Monday, February 24, 2014

LOVE your enemies!

Epiphany 7, Year A
February 23, 2014
All Saints’ Church

May the words I speak and the words you hear be God’s alone. Amen.

These past few weeks we’ve been listening to sections of Jesus’s Sermon on the Mount series. But rather than the comforting words of the Beatitudes (“Blessed are the peacemakers,” etc.), we’ve been hearing an awful lot of challenging words come out of Jesus’ mouth. Two weeks ago it was about evangelism and being a light to others, last week it was about being in right relationship with each other and with God, and this week we are told to love our enemies. 

Jesus doesn’t say, “tolerate your enemies” or even simply “try to be nice to them.” No, Jesus tells us to love them. Think about an enemy from either your past or your present: maybe it’s a bully or someone who betrayed your trust or caused you pain in some way [pause]. Jesus is telling you to love them and pray for them. 

I don’t know about you, but I find this to be one of the most difficult things Jesus tells us to do. Now, I want to be clear that when Jesus tells us to love our enemies he is not condoning any acts of violence that have committed. Neither is he telling us that we have to like them as a person. Rather, he is telling us to let go of the toxic feelings that hate brings. There are some people from my past who just thinking about things they did or said to me makes my blood boil and my teeth clench to this day. But in reacting this way, I am giving them power over me; I am still under their grip! Bottling up the collective anger and hurt from over the years does us no good. And even if we had gotten even with our enemies (“an eye for an eye”), the feeling of satisfaction would not make up for the pain we experienced. And so Jesus tells us to love them and pray for them.    

A few years ago one of my friends was having difficulty getting along with someone. Since they lived in the same area and saw each other often, my friend decided that instead of complaining about the person or stewing about the unpleasant situation, she would try to do something about it. As luck would have it, the season of Lent was right around the corner, so my friend made it her Lenten spiritual practice to pray for this person every single day. Throughout the 40 days she kept up this practice of praying for this person she found so difficult to be around. When Easter came, my friend and this person had not magically become best friends, but my friend was able to be in the same room with the person without wanting to scream, so that was a major improvement. More than this, though, my friend had come to a deeper appreciation of who this person was as a beloved child of God.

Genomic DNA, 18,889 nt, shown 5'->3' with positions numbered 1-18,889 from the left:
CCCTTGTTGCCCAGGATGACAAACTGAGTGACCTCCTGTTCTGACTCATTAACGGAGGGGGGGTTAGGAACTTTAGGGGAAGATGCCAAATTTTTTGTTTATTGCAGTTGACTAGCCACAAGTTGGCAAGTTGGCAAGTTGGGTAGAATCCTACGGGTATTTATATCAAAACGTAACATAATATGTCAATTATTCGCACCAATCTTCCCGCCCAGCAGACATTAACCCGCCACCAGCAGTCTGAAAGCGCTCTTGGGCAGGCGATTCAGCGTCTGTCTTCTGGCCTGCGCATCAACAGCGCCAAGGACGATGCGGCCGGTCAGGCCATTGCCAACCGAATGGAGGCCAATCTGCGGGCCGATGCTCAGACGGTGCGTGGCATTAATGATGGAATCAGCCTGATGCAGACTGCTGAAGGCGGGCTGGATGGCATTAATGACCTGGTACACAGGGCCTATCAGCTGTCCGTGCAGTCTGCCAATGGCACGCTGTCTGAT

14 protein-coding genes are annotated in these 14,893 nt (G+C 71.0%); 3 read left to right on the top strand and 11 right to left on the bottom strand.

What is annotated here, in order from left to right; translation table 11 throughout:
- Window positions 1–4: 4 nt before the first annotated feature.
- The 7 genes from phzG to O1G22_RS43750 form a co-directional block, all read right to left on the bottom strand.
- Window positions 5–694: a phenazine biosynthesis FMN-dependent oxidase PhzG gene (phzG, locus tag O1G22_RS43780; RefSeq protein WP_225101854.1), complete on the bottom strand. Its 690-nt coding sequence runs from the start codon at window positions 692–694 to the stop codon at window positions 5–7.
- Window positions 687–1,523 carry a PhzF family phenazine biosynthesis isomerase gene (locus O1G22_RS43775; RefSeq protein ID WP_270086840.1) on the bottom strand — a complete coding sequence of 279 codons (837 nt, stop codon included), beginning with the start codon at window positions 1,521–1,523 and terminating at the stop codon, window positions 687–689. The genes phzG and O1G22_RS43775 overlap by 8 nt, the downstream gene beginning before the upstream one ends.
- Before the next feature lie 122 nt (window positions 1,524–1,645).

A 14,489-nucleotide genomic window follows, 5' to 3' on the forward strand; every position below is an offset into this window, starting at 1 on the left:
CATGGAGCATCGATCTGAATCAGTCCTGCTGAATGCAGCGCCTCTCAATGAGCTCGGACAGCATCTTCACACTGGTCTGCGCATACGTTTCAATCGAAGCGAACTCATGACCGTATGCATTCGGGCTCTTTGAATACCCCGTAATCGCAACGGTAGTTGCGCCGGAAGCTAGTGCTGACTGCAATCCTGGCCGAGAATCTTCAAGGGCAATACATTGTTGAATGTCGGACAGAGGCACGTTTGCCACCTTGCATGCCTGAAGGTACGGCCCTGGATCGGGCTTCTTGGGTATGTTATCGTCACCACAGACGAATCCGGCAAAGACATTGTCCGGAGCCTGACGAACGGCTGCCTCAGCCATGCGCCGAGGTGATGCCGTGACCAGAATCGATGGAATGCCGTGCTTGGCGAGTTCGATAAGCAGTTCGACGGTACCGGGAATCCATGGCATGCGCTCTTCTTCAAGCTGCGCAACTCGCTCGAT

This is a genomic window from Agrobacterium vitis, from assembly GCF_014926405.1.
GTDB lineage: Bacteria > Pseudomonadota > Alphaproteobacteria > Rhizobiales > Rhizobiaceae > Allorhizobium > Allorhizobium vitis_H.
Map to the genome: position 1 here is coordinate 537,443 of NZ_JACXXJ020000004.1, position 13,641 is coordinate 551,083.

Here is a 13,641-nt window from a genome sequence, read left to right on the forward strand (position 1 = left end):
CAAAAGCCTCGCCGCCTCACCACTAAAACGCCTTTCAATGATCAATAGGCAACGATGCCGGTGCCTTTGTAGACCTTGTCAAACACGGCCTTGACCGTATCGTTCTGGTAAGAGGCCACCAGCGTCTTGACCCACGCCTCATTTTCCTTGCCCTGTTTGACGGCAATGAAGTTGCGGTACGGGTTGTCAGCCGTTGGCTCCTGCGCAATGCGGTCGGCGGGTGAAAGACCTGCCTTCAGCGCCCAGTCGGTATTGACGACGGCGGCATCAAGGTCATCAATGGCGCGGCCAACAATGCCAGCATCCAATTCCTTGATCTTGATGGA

Another one of my friends was preparing for a month-long trip. She and a fellow traveler got into a huge argument in the weeks leading up to the trip. Wanting to have a good traveling experience, my friend called the other traveler to address their issues. In listening to one another, they discovered that their argument had resulted because of a series of miscommunications; once they figured out what the other person had actually meant, the hard feelings evaporated, and they were able to enjoy their trip, even becoming pretty good friends by the end. Imagine what they would have missed out on if they hadn’t addressed their issues!

These two examples are pretty mild ones, but they illustrate how prayer and intentional, honest, and open communication can sometimes be pathways to loving our enemies. 

The reading from Leviticus presents a different way of thinking about loving: “love your neighbor as yourself” (Lev. 19:18). In this case, we’re not talking specifically about enemies (although sometimes our neighbors can fit that description); neighbor means anyone outside of your family circle. So often we can be tempted to stay away from anyone who acts or looks or speaks or dresses differently than we do. In this country we frequently isolate ourselves, surrounding ourselves with people who look and vote and believe the same way we do, just because it’s safer or easier than opening up to someone new (there’s less risk involved).

But I actually find that in many cases our biggest enemy is, in fact, ourselves. All of us experience times when we feel inadequate, overwhelmed by self-doubt and uncertain if we are up to the tasks before us. When the constant internal monologue turns into a negative stream of thinking, it can keep us rooted in a place of fear rather than of love.